Lively, entertaining reviews of, and essays on, old and newer films and everything relating to them, written by professional author William Schoell.

Thursday, August 27, 2009

CARRIE (1952)

CARRIE (1952). Director: William Wyler.

"When you're poor it gets all mixed up; you like the people who are good to you."

Carrie Meeber (Jennifer Jones) says goodbye to her family and takes the train to Chicago, where she hopes to find a better life. What she finds is one man, Charles (Eddie Albert), who takes care of her but is slow to offer marriage, and another man, George (Laurence Olivier), a restaurant manager, who wants to marry her but already has a wife (Miriam Hopkins). Still, he takes steps to have Carrie for his own, leading inexorably to bitter disillusionment and tragedy. This is not a mere soap opera but a fascinating, mesmerizing drama with superb performances from all. Olivier's portrait of the manager who gives up everything for passion is brilliant and haunting. Jones gives one of her all-time best performances, right up there with Olivier from start to finish. David Raksin offers an interesting score, while Wyler's direction is as assured and compelling as ever. From the chilling early scenes showing Carrie at work in a dehumanizing sweatbox to the final devastating, deeply affecting moments, this is pure gold.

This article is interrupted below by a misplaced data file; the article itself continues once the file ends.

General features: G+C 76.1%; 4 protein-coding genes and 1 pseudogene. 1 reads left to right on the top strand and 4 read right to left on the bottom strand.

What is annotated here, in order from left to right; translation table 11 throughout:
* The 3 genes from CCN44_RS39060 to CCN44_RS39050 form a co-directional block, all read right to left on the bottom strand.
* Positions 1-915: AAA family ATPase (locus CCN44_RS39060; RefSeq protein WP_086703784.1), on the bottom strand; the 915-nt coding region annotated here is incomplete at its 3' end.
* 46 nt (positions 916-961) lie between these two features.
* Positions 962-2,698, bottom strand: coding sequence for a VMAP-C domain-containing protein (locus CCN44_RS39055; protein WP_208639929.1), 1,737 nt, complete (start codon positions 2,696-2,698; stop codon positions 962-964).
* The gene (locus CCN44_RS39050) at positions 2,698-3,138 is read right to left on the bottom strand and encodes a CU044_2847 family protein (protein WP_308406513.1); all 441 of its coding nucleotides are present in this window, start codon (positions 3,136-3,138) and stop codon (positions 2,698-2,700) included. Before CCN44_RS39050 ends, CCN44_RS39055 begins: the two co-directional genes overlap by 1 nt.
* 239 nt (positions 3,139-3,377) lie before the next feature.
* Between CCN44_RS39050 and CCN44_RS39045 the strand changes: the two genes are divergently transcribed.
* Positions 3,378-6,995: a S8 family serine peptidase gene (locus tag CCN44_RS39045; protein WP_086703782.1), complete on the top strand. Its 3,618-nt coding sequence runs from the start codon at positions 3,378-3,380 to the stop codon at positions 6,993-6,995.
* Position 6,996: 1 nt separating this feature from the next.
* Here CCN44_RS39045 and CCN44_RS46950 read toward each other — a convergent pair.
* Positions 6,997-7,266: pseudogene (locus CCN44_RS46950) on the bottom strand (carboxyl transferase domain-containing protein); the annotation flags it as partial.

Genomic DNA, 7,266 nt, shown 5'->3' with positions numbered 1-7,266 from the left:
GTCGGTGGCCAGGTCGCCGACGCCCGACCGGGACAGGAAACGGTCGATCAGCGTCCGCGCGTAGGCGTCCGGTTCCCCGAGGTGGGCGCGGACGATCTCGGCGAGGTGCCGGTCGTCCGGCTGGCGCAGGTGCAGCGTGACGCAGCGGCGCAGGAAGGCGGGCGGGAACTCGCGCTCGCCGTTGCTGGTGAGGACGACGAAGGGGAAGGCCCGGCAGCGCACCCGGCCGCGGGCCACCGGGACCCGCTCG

Verdict: Powerful adaptation of Drieser's Sister Carrie. ****.

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